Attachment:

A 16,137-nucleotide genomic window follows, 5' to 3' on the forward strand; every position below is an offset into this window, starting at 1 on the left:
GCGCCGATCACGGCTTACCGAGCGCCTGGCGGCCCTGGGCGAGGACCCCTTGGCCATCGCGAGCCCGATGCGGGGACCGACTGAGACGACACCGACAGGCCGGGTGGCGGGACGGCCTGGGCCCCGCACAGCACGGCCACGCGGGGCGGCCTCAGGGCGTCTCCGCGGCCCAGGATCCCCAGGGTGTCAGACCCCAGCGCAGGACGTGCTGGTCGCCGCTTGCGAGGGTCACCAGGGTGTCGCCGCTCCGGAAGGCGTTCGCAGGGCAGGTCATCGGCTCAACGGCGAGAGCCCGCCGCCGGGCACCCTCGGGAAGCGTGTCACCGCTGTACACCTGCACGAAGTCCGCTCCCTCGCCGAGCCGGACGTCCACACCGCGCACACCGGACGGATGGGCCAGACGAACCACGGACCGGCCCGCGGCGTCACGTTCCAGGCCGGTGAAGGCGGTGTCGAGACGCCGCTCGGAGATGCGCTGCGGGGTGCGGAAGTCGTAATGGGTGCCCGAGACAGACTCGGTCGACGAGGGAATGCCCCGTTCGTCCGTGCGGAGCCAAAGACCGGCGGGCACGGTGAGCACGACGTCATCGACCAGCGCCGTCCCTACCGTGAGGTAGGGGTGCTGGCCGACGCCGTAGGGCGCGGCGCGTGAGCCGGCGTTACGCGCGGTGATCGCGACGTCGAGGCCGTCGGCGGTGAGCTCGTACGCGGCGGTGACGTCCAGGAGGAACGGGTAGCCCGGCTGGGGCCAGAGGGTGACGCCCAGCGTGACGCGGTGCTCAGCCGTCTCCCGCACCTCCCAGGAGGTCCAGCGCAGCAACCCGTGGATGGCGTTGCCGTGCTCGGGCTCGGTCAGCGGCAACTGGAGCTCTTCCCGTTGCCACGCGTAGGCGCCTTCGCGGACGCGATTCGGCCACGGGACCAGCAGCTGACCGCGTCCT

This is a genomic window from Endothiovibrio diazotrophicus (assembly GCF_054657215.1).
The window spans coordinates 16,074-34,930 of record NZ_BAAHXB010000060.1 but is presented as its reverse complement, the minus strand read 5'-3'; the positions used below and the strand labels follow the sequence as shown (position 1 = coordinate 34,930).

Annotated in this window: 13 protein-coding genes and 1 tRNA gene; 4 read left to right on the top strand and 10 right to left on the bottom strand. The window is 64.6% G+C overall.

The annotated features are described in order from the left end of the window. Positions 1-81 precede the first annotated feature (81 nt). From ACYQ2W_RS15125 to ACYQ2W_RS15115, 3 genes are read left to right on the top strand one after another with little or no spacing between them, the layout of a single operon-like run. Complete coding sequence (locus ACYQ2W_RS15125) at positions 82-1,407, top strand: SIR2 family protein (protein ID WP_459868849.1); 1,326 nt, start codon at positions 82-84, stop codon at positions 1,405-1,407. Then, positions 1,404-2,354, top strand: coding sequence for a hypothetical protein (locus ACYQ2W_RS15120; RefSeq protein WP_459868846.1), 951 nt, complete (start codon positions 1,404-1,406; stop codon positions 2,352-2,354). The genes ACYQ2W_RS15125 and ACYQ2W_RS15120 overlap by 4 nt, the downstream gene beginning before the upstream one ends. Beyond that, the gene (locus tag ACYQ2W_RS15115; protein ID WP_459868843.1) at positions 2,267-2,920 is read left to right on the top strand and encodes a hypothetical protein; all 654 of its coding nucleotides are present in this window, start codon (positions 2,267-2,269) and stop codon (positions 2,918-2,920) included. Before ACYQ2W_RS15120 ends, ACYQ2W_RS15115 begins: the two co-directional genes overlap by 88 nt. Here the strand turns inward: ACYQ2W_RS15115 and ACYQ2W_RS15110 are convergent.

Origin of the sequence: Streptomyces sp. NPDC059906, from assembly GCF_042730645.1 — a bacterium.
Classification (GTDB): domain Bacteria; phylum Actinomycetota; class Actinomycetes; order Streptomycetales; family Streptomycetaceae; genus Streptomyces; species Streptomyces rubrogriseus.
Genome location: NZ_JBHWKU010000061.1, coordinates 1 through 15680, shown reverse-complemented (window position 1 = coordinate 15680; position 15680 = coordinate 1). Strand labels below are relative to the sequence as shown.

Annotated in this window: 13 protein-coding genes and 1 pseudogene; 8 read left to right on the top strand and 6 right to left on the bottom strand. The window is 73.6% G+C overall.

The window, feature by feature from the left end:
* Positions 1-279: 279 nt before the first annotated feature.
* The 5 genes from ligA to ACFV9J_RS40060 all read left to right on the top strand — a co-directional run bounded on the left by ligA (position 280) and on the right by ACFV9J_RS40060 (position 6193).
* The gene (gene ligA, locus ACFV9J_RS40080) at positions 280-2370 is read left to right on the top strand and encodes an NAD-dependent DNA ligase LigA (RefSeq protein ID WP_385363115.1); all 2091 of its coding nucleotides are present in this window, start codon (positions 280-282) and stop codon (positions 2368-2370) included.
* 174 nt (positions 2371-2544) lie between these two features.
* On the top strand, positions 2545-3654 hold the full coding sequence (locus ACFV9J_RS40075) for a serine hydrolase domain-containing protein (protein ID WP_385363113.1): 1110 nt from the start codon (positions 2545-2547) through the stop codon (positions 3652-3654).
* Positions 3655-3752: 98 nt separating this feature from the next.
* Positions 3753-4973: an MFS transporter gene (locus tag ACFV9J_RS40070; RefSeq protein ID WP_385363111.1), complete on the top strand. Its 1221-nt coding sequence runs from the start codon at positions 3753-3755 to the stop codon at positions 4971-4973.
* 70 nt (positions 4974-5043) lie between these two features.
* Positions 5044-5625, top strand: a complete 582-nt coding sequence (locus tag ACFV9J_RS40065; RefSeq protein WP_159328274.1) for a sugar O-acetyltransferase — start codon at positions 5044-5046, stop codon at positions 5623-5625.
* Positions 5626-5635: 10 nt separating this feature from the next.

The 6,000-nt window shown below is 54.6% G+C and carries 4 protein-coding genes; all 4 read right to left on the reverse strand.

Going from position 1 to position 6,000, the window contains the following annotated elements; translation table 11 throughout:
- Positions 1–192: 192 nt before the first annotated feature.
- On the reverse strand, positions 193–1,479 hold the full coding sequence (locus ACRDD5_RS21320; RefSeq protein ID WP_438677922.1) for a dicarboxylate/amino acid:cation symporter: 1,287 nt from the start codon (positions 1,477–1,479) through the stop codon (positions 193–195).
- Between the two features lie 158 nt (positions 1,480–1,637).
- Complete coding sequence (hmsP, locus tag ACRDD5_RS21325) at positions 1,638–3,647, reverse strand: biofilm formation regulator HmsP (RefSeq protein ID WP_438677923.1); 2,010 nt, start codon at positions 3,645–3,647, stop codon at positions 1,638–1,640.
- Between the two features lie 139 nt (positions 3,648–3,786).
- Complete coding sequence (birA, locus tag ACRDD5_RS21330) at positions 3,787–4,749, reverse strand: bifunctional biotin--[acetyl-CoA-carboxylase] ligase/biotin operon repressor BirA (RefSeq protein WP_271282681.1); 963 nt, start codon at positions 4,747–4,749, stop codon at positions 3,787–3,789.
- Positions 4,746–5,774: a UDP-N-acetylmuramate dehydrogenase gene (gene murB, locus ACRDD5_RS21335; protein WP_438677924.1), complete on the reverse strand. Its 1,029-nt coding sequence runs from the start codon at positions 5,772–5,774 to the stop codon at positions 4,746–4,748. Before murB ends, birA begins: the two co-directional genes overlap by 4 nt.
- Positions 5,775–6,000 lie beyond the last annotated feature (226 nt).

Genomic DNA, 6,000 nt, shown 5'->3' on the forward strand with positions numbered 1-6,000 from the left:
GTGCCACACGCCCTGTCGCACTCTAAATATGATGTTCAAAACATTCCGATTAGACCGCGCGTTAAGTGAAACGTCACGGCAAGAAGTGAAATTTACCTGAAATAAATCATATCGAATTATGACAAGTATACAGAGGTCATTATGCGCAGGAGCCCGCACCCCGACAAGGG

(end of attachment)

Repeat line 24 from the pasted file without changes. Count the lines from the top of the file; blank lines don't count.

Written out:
- Positions 1–192: 192 nt before the first annotated feature.